Major nickel deposits

Map of Australia showing most nickel deposits and all operating mines are located in Western Australa

Zinc

Latest developments

Entrenched inflation weakens outlook for zinc demand.

  • The London Metal Exchange zinc spot price is estimated to average around US$3,500 a tonne in 2022, with tight supply keeping prices high over the majority of the year. With the macroeconomic environment weakening, prices are forecast to ease, particularly in the first half of the outlook period. Zinc should average about US$3,000 a tonne in 2024.
  • Australia’s zinc production is forecast to rise by 5.2% per year to around 1.4 million tonnes by 2023–24, as output recovers from COVID disruptions, supported by historically high prices.
  • Australia’s zinc export earnings are forecast to peak at $4.7 billion in 2022–23, before easing to $4.6 billion in 2023–24

Major zinc deposits

Map of Australia showing zinc deposits in all states. The largest operating mines are in Queensland and the Northern Territory

Lithium

Latest developments

Lithium exports set to more than triple this year.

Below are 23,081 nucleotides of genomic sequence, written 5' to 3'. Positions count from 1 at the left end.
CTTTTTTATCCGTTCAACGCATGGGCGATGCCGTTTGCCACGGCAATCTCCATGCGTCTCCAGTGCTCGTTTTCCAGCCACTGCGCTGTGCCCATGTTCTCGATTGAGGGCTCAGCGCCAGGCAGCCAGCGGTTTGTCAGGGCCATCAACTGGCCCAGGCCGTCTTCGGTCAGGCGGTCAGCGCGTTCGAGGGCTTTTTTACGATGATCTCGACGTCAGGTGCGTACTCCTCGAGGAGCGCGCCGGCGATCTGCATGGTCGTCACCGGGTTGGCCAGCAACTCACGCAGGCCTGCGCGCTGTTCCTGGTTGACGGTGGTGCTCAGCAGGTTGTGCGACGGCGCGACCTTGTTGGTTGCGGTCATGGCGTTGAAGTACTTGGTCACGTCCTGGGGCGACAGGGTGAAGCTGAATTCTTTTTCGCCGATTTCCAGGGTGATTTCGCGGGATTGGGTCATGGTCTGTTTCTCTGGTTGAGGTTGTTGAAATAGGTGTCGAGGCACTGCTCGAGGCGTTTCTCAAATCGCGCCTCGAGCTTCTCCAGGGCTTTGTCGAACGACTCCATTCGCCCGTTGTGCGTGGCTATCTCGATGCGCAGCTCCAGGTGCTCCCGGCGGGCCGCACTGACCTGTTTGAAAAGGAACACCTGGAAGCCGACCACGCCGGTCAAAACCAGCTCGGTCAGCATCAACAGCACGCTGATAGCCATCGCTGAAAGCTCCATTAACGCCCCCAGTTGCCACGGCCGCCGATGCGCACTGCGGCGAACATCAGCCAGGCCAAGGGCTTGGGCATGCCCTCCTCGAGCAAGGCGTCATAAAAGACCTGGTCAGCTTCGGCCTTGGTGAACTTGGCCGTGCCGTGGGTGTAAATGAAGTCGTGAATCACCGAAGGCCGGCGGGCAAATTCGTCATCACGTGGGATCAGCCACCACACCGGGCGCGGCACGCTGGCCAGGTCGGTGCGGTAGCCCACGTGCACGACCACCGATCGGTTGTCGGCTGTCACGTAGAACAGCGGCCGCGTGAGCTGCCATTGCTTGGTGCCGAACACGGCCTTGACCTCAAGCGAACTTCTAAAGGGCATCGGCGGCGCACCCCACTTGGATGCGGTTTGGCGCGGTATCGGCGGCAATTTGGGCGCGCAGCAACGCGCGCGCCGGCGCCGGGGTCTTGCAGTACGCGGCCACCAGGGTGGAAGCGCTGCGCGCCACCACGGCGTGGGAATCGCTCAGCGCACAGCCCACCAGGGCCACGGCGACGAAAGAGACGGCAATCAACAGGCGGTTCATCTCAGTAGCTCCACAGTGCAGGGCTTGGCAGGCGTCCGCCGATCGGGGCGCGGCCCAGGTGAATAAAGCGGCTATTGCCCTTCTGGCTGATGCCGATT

• Spodumene prices are estimated to rise from an average of US$598 a tonne in 2021 to US$2,700 a tonne in 2022, and US$4,000 a tonne in 2023 before moderating to US$3,100 in 2024. Lithium hydroxide prices are expected to lift from US$17,370 a tonne in 2021 to US$39,900 in 2022 and US$61,200 in 2023, moderating to US$48,500 by 2024.
  • Australia’s lithium production is forecast to grow from 335,000 tonnes of lithium carbonate equivalent (LCE) in 2021–22 to 399,000 tonnes in 2022–23 and 470,000 tonnes of LCE in 2023–24.
  • Australia’s lithium export earnings are forecast to more than triple this year — from $4.9 billion in 2021–22 to $16.1 billion in 2022–23, and $17.0 billion in 2023–24.

Major lithium deposits

Map of Australia showing that almost all lithium deposits are located in Western Australia